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Authors read and discuss their work

Proving that writers can reach common goals through very different paths, two upcoming programs present authors who use either the world of nature or the world of advanced technologies as a springboard for their ideas.


Edward Hoagland explores the world of nature, the simple affairs of the human heart and the dynamics of changing civilizations. Mr. Hoagland, award-winning essayist and nature writer, is best known for his pieces on wild animals and natural phenomena. "One of the things I've been trying to do is finish a 10,000-word essay on snakes��������������������������� and more than a half century ago I wrote an essay about snakes," he said. "See, we don't change. I'm still trying to get it right."

Mr. Hoagland divides his writing between fiction and essays, and his life between an apartment on the New York waterfront and a house in northern Vermont.

Mr. Hoagland will speak and read from his works on Wednesday, Feb. 18 at 8pm in Rm 6-120. The evening is presented by the Writers Series, sponsored by MIT's Program in Writing and Humanistic Studies. For more information, call x3-7894.


For science fiction writers Octavia Butler and Samuel Delany, technologies of communication have been a central topic.

Ms. Butler has been a leading force in exploring issues in the biological sciences through science fiction. Her work is characterized by its often disturbing depictions of human-alien relations and of the transmutation of the body, using science fiction as a vehicle for exploring and complicating our understanding of unequal relations between the races or the genders through the creation of strange and defamiliarizing images. Her books include Kindred, Mind of My Mind, Bloodchild, Dawn, Clay's Ark and Wild Seed. She won the Hugo Award in 1984 for best short story for "Speech Sounds" and won the 1985 Hugo and 1984 Nebula for best novelette for Bloodchild.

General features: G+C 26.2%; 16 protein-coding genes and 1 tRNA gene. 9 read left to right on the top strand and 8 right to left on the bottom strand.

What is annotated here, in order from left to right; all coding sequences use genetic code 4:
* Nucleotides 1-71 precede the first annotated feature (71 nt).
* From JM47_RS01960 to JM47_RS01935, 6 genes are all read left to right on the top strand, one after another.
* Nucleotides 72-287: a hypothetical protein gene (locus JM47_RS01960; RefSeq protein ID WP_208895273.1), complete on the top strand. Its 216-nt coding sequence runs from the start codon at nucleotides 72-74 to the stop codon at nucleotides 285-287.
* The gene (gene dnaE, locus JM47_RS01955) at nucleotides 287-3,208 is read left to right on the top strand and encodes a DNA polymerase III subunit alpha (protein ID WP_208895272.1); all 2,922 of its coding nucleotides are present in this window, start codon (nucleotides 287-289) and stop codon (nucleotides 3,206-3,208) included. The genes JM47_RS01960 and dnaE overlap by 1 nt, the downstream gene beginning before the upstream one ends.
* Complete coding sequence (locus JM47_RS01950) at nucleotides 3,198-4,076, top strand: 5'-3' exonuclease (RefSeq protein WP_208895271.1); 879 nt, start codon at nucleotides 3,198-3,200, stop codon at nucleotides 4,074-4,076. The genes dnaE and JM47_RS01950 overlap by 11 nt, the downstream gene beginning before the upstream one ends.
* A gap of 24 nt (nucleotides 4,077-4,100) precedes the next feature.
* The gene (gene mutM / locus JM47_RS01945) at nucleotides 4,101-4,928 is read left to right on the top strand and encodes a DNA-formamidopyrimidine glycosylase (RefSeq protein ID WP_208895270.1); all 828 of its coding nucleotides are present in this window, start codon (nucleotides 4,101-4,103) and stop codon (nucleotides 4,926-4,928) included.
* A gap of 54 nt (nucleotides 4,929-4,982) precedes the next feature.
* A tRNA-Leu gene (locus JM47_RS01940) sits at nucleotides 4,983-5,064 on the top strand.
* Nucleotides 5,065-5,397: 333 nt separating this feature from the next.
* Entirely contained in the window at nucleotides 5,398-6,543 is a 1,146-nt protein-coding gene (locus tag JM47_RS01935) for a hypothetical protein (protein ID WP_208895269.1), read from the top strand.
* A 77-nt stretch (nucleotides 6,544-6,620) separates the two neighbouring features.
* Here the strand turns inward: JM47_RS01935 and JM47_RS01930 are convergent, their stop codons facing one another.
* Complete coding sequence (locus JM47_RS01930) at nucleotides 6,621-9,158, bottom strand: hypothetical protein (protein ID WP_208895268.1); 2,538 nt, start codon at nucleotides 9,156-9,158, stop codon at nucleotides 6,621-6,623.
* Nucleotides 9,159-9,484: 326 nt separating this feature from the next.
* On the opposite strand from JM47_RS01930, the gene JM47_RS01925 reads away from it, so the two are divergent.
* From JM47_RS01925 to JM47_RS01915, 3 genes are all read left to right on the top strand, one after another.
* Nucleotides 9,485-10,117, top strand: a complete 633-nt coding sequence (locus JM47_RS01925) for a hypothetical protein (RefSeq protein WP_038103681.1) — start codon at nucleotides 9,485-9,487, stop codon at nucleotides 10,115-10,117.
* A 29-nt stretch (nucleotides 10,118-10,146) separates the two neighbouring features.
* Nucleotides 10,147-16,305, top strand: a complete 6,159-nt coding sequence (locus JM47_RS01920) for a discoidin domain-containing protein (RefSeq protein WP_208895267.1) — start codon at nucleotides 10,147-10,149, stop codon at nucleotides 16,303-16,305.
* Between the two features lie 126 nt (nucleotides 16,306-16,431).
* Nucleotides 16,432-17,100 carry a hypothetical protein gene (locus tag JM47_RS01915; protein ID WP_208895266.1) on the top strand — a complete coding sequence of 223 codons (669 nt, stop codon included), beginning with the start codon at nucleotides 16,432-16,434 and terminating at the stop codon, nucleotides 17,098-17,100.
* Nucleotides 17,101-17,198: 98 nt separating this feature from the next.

Samuel R. "Chip" Delany is a noted science-fiction author and critic whose works address racial and social issues, heroic quests and the nature of language. Best-known for Dahlgren and Triton: an Ambiguous Herotopia, Mr. Delany wrote his first novel at 13 and by age 26 had won four Nebula Awards. He was a major figure in the so-called "Age of Rebellion," a period in which young science fiction writers forced the genre to confront some of the political, social and sexual upheavals of the Vietnam era.

One of Mr. Delany's most important contributions was to focus attention on issues of gay, lesbian and bisexual experience through science fiction. He gave the keynote addresses at the 1991 International Gay and Lesbian Studies Conference and at the 1993 Outwrite Convention.

Ms. Butler and Mr. Delany will read selections and engage in discussions of "Media and Imagination" on Thursday, Feb. 19 from 7-10pm in Rm 10-250. The evening is presented by the Media in Transition Series, sponsored by the Communications Forum and Film and Media Studies with a grant from the John and Mary Markle Foundation. For more information, call x3-3599.

A version of this article appeared in MIT Tech Talk on February 11, 1998.

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